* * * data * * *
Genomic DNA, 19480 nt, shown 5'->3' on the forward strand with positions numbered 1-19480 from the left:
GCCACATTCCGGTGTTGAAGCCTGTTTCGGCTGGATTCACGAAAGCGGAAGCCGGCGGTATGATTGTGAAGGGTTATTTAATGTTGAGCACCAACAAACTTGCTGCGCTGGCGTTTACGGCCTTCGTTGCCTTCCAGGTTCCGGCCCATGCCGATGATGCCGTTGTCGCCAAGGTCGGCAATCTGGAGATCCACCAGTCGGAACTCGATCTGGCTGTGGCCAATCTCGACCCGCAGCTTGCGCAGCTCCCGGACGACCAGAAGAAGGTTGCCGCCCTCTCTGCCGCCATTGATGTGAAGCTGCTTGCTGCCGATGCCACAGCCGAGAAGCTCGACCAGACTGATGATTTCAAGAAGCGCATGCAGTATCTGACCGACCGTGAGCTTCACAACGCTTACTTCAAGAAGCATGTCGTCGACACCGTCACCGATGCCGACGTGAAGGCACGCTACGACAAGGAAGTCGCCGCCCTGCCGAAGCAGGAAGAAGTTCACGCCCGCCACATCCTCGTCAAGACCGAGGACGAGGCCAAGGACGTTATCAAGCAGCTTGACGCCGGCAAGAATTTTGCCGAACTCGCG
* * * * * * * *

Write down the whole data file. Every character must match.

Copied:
Genomic DNA, 19480 nt, shown 5'->3' on the forward strand with positions numbered 1-19480 from the left:
GCCACATTCCGGTGTTGAAGCCTGTTTCGGCTGGATTCACGAAAGCGGAAGCCGGCGGTATGATTGTGAAGGGTTATTTAATGTTGAGCACCAACAAACTTGCTGCGCTGGCGTTTACGGCCTTCGTTGCCTTCCAGGTTCCGGCCCATGCCGATGATGCCGTTGTCGCCAAGGTCGGCAATCTGGAGATCCACCAGTCGGAACTCGATCTGGCTGTGGCCAATCTCGACCCGCAGCTTGCGCAGCTCCCGGACGACCAGAAGAAGGTTGCCGCCCTCTCTGCCGCCATTGATGTGAAGCTGCTTGCTGCCGATGCCACAGCCGAGAAGCTCGACCAGACTGATGATTTCAAGAAGCGCATGCAGTATCTGACCGACCGTGAGCTTCACAACGCTTACTTCAAGAAGCATGTCGTCGACACCGTCACCGATGCCGACGTGAAGGCACGCTACGACAAGGAAGTCGCCGCCCTGCCGAAGCAGGAAGAAGTTCACGCCCGCCACATCCTCGTCAAGACCGAGGACGAGGCCAAGGACGTTATCAAGCAGCTTGACGCCGGCAAGAATTTTGCCGAACTCGCG